Not one for sea-sickness sufferers, this. Hop up onto the deck of your zombie-infested whaler ship and the screen shunts back and forth like an electified wrinkly in a rocking chair. Creep along the starboard (see, we know all the lingo) and you're showered by waves the size of a holy sneeze. Cold Fear's nautically-themed gameplay certainly knows how to unsettle a sensitive gut or two and it does it in such an inventive manner that such 'horror-game' staples as splurged intestines are rarely the chief instigators.
Best described as Under Siege meets Resident Evil, this survival horror's sea setting means you'll need a pack of travel sickness tablets to get stuck in. It's got zombies of the mega-speedy 28 Days Later variety; it's got hideous sea mutants that resemble The Suffering's mainliners; and it's got some of the rock-hardest combat endured since an office game of paintball climaxed in blood-caked disaster last Christmas.
You play as the unlikeliest of heroes, a minimum-wage coastguard with a penchant for AK47s and flamethrowers. Where he acquired his firearm skills is one mystery, why he was sent in to investigate a mysterious ship after the Navy SEALS an even bigger one. And his one-man battle against armies of Russian mercenaries and amphibious horrors results in tactical shoot-outs that make Silent Hill 4's clunky battering with golf clubs appear even more dated. There's an over-the-shoulder camera for furious blasting, plus the more traditional Code Veronica-esque view for general exploration. Which is kinda what you'd expect, really.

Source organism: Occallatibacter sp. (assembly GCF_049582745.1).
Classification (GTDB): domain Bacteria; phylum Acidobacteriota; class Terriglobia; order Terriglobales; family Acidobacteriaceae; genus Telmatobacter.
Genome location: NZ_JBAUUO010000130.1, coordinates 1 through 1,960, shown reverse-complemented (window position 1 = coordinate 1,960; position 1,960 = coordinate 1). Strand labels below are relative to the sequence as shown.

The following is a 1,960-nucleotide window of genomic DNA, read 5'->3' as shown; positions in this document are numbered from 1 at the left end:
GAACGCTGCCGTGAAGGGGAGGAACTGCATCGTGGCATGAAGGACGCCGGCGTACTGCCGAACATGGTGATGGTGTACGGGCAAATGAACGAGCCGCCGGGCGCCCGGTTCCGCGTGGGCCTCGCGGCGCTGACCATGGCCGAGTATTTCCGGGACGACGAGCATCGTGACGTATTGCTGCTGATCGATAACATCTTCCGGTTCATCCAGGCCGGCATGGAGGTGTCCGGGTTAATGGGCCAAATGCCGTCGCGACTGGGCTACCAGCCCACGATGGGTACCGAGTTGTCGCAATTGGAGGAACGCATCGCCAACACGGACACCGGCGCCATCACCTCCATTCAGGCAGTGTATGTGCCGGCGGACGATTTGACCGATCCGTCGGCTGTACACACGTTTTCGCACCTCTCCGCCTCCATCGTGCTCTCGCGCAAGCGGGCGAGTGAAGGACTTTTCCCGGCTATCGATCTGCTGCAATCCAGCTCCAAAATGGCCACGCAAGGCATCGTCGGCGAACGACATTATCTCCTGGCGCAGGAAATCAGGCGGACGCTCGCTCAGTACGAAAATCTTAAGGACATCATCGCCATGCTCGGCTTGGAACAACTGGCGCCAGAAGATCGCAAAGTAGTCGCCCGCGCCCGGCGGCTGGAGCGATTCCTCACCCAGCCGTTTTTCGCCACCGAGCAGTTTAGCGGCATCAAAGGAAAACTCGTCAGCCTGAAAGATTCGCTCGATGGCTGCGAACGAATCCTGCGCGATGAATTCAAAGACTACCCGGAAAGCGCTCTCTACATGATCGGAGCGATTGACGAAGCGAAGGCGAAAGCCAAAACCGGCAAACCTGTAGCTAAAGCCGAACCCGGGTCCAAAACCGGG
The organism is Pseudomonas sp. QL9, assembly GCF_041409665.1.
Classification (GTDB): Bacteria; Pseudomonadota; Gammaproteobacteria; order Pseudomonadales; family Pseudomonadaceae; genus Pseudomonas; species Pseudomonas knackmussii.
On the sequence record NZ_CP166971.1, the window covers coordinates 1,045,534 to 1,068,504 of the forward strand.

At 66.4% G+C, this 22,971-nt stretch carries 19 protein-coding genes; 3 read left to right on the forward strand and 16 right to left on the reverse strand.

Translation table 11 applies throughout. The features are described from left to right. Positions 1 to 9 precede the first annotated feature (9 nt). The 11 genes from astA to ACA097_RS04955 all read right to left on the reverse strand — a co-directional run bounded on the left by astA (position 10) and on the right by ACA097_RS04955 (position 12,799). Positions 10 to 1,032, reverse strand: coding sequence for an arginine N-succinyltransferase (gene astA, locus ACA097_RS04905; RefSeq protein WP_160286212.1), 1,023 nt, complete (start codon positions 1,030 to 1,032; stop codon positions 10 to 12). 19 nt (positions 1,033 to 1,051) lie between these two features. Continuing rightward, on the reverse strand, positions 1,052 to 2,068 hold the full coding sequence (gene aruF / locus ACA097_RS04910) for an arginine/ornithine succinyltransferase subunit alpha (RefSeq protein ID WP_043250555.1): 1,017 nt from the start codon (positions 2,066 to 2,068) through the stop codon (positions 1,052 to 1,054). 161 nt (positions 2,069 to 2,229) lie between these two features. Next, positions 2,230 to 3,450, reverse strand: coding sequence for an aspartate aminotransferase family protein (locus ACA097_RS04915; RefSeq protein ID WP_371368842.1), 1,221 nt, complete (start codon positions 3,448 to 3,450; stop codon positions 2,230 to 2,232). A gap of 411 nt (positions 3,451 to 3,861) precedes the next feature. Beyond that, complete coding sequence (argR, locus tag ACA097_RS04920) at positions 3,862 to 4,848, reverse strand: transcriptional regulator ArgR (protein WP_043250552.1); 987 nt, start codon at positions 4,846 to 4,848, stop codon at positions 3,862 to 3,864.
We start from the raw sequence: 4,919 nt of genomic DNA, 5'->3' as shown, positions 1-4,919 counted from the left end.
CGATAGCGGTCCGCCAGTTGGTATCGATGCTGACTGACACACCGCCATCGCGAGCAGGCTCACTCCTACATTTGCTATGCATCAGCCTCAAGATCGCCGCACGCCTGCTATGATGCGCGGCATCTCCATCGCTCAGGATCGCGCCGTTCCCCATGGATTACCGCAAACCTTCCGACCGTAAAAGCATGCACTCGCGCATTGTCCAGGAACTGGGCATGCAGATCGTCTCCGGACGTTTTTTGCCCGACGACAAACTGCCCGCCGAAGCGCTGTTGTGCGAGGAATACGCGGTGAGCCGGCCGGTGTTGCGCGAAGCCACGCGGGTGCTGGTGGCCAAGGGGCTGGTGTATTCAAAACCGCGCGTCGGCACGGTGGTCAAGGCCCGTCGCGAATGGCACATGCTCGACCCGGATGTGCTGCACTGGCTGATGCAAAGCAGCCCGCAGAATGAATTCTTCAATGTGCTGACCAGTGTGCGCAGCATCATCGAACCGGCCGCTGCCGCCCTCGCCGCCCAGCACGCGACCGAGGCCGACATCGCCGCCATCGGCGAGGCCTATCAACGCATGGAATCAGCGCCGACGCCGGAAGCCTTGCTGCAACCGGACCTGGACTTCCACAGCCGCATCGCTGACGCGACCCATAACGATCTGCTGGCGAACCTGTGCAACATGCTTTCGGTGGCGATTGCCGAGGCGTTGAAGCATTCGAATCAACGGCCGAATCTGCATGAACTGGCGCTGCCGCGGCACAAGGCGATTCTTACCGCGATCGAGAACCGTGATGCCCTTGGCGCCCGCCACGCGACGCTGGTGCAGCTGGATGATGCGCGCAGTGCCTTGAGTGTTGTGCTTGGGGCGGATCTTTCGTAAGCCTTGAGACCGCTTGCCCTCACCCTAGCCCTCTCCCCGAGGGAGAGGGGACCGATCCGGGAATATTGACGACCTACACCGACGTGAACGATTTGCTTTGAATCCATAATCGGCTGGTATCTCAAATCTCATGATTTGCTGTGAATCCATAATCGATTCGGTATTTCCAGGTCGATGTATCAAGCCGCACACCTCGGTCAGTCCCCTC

The potential downside is the lack of an auto-targeting aim. With zombies requiring headshots to die (cue exaggerated explosions of gore), the fighting can feel unnecessarily fiddly and frantic as you try to line-up that fatal shot. Fortunately, grounded foes are susceptible to a stamping boot, which is ideal for anyone who picks up their tricks watching Millwall. And it also makes for some rather satisfying squishing noises too...
Despite the originality of its setting, Cold Fear looks to be the usual third-person horror offering of door puzzles and corpses with half their faces missing. The emphasis is on action rather than slow-paced tension, but it lacks the self-aware cliches of The Suffering, which means it probably won't be quite as entertaining. But blood is blood, and when have we ever been ones to refuse a pint, eh? Stephen Daultry
Cold Fear will shivering on the shop shelves from March